Recruitment is a process that can happen at any stage of a business or company’s operation and growth and is defined as a process that helps an organization develop a sizeable pool of qualified candidates for various positions. For this reason, recruitment won’t be successful unless the human resource management (HRM) has created a successful recruitment strategy. Depending on your business’ size and need for new employees, there are several options in the recruitment and staffing procedure that you can utilize.
Forecasting and Strategy
When the time comes where you are thinking of hiring and expanding, or other events in the life cycle of the organization, you will undoubtedly be tasked with forecasting elements like production levels, unemployment rates, competition, population shifts, expected employee separations and leaves, expansion plans, and sale fluctuations.
Once HR or the hiring manager has analyzed this data, you can better understand what will attract the best candidates. This aids in the recruitment strategy, because you better understand the current labor market. Have effective job descriptions and job specifications listed when you open a listing, and conduct more productive interviews.
Using Recruitment Channels
Another reason you want to forecast and make a recruitment strategy is the knowledge you obtain about want employees need, want, and the budget you have to make those things attainable. Then, look to the plethora of recruitment channels that exist, such as outsourcing, internet job sites like Indeed and Monster, employee recommendations and referrals, campus and local job fairs, social networking sites, blogs, and much more. The important thing is to remember that in the digital world, paper ads are going to function less effectively than online ads, so be sure to devote a larger portion of your time to those channels.
Vetting and Selecting
The final phase of recruitment and staffing is when you have enough candidates in the pool to be able to vet and select. During this period, you are reviewing the resumes and CVs, holding single and group interviews, meeting with the candidates, and seeking out those with the desirable traits your company looks for. Once the best candidates are selected from the pool, the decision on who is hired comes down to some components that show up in the forecast, such as your budget and overall need for new employees.
Avoiding Employees with Criminal Background
Criminals come in all ages, shapes and sizes. Unfortunately, you will not be able to tell if a person is a criminal simply by looking at him or her. If you want to hire a new employee, it would be dangerous and irresponsible for you to do this blindly. You need to know what this person has been up to in their past. If the positions you need to fill require this person to have access to money on a daily basis, criminal background checks are essential for safeguarding your business.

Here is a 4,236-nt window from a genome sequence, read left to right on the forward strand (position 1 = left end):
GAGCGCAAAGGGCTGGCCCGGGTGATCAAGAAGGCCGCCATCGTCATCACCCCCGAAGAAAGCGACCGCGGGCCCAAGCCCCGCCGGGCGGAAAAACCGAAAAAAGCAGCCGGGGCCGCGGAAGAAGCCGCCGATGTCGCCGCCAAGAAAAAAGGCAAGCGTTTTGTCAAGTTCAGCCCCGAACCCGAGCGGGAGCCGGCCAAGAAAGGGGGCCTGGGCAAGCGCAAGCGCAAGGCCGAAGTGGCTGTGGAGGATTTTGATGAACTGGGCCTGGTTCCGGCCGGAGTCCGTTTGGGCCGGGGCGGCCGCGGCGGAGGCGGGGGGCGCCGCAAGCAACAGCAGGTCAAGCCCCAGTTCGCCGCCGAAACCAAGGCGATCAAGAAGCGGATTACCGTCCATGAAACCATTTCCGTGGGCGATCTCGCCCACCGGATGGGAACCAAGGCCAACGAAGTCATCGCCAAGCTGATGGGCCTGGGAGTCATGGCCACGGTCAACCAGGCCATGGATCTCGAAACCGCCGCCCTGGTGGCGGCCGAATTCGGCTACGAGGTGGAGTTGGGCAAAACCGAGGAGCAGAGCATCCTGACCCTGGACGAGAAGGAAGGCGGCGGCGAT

Avoid hiring thieves
Convicted thieves and burglars would like nothing more than to get access to your cash registers and the safe where you keep your money. They would also love to know the code for your security system. If you do not run a criminal background check on every employee you hire, you may have some serious problems down the road. You can have a criminal background check performed at your convenience. Use federal police or HR agencies to keep criminals out of your workplace. Do not allow them to steal the money and business you have worked so hard for.
Avoid hiring violent felons
While hiring a thief would not be a good thing, hiring a violent felon would be an absolute disaster. As a business owner, it is your responsibility to provide a safe workplace for your employees. Obviously, having a felon convicted of a violent crime would be putting the lives of all your employees at risk. Not only would this create a dangerous situation for every person at your business, it could also open you up to having a lawsuit filed against you. If your employees discover that you allowed a violent felon to work alongside them without notifying them first, they could successfully sue you. A lawsuit of this nature could bankrupt your business.
Avoid hiring computer criminals
White collar crime is also a major concern these days. If your business involves having access to sensitive client information, you do not want this information falling into the hands of an identity thief. You need to protect not only the information of your clients, but your employees as well. Therefore, any person who will have a job with access to this sort of information must be scrutinized very closely. A criminal background check will let you know if a person applying for a job at your business has any computer crimes in his or her past.
For small businesses that don’t have a dedicated HR department or hiring manager, there are other ways to create a pool of suitable recruits, such as temporary employment agencies that match people to your needs as well as standard recruiting and staffing agencies. Should you wish to handle the recruitment process on your own, there is a number of HR and recruitment software available for purchase to make the task easier.
Now that you understand the overall gist of the hiring process, you should begin to learn how to develop an effective recruitment strategy. Remember the basic phases mentioned in this article, and you shouldn’t have any issues—but if you do, there is always help available.